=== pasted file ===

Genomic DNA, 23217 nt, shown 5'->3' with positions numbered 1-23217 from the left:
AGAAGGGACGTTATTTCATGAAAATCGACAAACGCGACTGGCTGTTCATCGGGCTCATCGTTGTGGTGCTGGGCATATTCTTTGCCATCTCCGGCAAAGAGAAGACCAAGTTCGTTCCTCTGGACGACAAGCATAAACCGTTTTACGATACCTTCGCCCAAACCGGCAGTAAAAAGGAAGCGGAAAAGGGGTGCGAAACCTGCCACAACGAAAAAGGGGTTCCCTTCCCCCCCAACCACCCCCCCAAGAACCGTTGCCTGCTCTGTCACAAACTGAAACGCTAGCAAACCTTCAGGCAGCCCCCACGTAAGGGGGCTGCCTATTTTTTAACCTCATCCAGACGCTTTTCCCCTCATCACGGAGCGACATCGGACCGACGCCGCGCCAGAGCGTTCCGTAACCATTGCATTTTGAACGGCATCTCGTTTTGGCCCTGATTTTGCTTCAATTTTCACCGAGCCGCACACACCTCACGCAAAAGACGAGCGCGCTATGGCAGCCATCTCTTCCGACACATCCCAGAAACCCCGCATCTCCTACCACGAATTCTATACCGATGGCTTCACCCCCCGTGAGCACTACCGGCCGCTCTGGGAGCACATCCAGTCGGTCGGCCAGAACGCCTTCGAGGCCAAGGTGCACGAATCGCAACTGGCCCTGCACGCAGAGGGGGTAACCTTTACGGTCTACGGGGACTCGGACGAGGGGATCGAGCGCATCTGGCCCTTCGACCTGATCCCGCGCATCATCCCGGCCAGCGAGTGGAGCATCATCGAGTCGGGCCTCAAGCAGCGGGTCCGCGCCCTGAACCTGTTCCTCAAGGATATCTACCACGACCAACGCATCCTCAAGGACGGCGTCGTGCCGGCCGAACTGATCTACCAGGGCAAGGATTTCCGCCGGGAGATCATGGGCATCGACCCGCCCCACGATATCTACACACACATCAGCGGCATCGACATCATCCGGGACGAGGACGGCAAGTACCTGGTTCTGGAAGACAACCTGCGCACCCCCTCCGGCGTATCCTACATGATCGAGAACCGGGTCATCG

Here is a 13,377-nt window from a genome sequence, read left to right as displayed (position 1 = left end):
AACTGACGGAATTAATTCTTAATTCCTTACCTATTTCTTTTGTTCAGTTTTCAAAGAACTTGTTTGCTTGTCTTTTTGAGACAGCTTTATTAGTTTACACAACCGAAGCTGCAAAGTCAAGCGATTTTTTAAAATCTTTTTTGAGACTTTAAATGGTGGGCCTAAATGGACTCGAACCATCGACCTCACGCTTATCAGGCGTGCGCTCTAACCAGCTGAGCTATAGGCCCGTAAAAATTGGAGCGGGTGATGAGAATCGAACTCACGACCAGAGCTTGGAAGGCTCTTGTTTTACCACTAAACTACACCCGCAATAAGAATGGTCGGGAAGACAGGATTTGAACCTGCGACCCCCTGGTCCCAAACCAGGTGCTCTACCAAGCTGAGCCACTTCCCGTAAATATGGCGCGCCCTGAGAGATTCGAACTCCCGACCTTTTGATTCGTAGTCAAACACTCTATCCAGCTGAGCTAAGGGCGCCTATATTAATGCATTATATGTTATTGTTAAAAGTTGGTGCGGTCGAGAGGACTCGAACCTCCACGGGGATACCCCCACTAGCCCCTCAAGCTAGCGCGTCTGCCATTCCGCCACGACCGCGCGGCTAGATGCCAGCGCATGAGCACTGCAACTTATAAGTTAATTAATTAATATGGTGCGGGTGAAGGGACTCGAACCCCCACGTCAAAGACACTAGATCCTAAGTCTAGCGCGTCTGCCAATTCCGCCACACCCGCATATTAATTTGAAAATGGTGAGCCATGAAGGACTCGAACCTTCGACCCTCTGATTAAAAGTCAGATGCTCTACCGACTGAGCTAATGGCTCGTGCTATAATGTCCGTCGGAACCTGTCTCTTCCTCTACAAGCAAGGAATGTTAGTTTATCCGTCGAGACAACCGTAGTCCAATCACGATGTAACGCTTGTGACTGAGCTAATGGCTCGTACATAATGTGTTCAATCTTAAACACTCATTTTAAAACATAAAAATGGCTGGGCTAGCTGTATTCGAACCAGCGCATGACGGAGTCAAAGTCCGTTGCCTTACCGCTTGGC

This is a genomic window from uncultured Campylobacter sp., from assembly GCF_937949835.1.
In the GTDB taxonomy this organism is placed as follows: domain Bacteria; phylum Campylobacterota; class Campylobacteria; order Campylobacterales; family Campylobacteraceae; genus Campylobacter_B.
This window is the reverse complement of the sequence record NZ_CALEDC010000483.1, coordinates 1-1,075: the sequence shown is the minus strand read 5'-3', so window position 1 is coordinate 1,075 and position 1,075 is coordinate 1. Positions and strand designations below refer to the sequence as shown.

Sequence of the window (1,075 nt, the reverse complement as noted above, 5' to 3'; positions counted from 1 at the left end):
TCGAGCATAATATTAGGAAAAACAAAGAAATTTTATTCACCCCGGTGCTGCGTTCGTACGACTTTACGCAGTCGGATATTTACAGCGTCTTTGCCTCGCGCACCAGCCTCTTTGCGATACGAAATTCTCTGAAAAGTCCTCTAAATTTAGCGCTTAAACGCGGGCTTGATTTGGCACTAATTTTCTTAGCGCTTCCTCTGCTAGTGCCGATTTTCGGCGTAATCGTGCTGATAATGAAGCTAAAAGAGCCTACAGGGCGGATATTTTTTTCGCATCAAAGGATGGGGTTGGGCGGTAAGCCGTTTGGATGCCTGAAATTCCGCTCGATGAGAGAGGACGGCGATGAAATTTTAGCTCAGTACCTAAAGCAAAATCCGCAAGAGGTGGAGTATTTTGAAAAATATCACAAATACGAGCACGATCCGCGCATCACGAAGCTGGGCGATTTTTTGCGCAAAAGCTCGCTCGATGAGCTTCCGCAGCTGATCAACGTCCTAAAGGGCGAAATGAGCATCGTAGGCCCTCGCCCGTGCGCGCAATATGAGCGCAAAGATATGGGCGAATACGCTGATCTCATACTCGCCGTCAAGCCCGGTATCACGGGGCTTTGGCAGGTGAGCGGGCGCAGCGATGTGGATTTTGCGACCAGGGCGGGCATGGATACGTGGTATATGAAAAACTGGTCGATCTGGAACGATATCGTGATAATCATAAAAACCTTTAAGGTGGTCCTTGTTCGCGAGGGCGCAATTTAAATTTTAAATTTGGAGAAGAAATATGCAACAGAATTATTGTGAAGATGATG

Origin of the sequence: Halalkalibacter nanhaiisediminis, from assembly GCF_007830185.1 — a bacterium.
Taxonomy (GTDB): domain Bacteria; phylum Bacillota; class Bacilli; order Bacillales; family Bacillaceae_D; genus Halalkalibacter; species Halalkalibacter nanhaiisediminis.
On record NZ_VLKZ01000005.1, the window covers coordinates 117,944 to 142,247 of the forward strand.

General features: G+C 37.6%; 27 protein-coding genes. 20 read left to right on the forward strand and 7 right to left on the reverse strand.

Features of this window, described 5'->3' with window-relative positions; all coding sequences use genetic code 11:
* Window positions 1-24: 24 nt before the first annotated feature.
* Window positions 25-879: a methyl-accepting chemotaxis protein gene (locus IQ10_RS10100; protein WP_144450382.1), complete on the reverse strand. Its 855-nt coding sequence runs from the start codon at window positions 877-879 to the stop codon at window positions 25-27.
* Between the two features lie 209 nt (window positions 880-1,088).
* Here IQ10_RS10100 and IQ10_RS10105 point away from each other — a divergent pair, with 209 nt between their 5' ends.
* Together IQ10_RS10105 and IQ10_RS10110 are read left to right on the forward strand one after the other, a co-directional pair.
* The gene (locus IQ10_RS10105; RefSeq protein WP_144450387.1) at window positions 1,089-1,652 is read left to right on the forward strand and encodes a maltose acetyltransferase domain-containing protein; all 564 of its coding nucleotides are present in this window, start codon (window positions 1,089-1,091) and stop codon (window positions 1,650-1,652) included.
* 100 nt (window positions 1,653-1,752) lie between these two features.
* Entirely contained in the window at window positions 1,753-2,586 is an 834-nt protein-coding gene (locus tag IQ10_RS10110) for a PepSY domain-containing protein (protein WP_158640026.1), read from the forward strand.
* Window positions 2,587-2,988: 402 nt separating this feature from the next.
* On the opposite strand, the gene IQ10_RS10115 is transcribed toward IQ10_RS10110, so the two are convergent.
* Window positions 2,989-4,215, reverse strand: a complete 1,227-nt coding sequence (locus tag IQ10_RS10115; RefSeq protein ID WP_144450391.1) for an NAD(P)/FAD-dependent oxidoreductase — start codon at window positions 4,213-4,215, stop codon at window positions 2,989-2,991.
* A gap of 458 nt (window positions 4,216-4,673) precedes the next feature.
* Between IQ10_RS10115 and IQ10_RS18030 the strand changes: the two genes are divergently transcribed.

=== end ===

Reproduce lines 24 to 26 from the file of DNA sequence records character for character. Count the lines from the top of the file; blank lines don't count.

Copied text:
* On the opposite strand, the gene IQ10_RS10115 is transcribed toward IQ10_RS10110, so the two are convergent.
* Window positions 2,989-4,215, reverse strand: a complete 1,227-nt coding sequence (locus tag IQ10_RS10115; RefSeq protein ID WP_144450391.1) for an NAD(P)/FAD-dependent oxidoreductase — start codon at window positions 4,213-4,215, stop codon at window positions 2,989-2,991.
* A gap of 458 nt (window positions 4,216-4,673) precedes the next feature.